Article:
Indeed, it's quite disturbing. I hope your proposals for improving the security and verifiability of operating systems makes headway.

In any event it certainly seems like it will take 5-10 years before we trustworthy OS fundamentals are ready for mass use, but I would prefer 10 years to 50.

Anonymous said...

Worst problem is the human factor. You talk about bad drivers! Human develop drivers. Computer doesn't make errors in drivers! The human makes error and bad driver is the human factor too.

We must learn and improve our security knowledge.
I think basically all errors and all security problems are the human factor.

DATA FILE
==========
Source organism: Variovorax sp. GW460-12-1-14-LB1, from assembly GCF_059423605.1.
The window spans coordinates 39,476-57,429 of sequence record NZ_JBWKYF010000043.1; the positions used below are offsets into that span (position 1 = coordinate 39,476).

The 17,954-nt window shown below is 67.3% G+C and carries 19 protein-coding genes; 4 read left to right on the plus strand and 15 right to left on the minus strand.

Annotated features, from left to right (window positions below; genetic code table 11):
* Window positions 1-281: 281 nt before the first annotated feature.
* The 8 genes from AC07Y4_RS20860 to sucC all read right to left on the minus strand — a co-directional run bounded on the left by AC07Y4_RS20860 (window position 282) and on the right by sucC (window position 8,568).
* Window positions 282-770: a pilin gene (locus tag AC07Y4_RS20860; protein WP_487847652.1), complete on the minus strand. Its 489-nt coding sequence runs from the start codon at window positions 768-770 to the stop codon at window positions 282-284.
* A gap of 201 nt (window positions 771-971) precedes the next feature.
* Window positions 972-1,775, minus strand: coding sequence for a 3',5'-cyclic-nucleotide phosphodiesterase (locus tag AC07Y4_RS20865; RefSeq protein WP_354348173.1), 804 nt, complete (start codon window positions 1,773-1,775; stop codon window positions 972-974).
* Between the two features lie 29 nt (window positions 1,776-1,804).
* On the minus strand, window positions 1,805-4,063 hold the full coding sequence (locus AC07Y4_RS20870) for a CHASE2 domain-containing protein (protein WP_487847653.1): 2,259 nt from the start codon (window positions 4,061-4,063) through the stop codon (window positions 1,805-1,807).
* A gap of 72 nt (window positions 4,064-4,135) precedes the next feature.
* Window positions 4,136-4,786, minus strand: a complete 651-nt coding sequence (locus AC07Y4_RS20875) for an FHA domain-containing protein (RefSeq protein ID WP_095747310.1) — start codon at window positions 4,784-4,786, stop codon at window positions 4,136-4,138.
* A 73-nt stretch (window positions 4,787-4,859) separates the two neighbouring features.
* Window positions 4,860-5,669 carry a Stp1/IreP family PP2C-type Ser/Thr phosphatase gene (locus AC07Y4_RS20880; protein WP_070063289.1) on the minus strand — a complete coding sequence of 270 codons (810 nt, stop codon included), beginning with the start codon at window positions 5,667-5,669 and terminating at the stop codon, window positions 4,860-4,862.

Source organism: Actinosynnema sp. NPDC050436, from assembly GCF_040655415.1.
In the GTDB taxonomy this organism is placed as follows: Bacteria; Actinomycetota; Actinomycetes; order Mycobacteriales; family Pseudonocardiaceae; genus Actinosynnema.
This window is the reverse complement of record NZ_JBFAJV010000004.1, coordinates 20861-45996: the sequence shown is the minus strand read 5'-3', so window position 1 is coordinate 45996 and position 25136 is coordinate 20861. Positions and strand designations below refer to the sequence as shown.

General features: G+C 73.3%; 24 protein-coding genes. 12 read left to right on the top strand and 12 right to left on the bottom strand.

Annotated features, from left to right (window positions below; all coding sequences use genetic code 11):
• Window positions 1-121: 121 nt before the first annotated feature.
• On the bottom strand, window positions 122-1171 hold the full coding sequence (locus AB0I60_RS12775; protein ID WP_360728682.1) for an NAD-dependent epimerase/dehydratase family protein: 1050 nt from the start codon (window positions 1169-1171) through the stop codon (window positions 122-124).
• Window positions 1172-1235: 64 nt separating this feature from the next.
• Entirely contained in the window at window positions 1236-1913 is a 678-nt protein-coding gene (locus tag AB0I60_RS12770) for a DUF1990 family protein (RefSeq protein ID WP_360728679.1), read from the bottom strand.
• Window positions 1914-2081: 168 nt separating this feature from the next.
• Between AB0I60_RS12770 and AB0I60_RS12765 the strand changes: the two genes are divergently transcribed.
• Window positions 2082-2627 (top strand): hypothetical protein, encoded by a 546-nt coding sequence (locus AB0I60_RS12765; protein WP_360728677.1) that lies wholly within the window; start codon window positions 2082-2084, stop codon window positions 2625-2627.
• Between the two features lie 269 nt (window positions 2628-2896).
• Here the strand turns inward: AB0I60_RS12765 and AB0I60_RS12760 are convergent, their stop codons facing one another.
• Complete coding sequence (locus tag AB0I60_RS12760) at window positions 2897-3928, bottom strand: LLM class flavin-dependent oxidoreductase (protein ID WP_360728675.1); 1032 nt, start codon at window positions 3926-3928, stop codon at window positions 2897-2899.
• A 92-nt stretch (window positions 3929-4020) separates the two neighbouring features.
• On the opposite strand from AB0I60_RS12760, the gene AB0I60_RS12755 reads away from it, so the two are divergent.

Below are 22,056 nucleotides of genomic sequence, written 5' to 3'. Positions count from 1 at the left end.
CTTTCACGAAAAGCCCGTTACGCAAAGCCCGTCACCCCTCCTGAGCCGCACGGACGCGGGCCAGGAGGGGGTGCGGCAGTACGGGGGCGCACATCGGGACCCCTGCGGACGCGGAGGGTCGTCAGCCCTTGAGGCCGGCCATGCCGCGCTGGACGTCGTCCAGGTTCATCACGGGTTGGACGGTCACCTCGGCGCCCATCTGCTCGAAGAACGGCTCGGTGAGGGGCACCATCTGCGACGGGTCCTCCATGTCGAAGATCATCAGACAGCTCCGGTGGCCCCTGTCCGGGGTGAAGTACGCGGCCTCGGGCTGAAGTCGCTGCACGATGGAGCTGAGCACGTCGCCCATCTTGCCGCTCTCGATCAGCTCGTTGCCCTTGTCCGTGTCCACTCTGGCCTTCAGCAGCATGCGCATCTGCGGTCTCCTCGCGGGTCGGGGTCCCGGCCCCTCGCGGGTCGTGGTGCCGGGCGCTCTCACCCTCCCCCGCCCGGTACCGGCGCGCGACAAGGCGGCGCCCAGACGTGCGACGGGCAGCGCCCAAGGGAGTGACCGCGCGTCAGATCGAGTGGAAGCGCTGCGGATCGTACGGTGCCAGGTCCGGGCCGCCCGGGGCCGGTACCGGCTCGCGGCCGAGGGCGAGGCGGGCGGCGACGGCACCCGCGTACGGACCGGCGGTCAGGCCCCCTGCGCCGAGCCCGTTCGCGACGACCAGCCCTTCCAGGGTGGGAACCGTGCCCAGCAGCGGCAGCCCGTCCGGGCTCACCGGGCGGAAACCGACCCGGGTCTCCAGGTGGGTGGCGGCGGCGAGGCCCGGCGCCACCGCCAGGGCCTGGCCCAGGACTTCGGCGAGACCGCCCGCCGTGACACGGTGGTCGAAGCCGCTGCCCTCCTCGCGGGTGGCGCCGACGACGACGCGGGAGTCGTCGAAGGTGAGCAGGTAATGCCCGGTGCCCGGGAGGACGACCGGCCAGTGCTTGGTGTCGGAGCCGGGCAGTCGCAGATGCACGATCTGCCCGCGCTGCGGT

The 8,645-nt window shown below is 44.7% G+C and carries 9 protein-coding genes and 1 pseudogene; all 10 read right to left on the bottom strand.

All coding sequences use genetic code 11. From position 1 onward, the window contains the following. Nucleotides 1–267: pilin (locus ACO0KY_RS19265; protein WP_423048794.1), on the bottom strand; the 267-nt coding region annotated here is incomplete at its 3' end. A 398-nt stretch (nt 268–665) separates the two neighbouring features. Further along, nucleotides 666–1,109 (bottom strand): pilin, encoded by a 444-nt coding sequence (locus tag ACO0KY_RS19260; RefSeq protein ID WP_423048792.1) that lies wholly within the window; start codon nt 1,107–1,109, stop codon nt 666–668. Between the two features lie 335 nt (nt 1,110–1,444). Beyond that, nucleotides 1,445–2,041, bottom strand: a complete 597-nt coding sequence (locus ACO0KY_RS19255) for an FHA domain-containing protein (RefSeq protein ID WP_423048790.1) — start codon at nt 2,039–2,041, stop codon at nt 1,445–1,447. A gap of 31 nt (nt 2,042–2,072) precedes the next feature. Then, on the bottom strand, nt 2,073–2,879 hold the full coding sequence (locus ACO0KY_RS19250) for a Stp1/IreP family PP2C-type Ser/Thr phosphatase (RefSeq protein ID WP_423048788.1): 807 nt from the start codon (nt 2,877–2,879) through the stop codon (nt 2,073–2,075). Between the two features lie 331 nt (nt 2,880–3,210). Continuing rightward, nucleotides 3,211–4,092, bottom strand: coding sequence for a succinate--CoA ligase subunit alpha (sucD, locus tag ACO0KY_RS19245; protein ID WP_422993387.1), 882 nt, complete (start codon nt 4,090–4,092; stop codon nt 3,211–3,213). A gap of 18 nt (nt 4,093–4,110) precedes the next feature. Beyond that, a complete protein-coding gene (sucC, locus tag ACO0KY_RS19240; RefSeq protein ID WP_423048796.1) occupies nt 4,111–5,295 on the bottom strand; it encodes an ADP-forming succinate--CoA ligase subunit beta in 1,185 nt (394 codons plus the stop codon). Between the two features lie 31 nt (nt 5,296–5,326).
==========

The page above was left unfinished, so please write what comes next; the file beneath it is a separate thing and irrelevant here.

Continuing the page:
Michael said...

I think educating users, and all the articles and policies saying you should educate users is both important and unimportant. I know, this is a contradiction. Users should be educated as best we can because they often detect the hack because the exploit coder is no more perfect than the rest of us. In "Cuckoo's Egg" Cliff Stoll detected the intrusion because the phone bill was incorrect. We also as an industry have to stop blaming the luser. Secure coding techniques and secure system design need to be just as important as building a bridge safely or making sure an Airplane can fly on one engine. When the OS has the fault tolerance of a Boeing 777, then we will be getting somewhere. I think you are on the right track with your discussion. I might not understand everything you are saying, but some combination of a secure hypervisor and a trusted code base for the kernel makes sense. We should also stop expecting users to know whether they should press the ''OK'' button. --Michael

cdman83 said...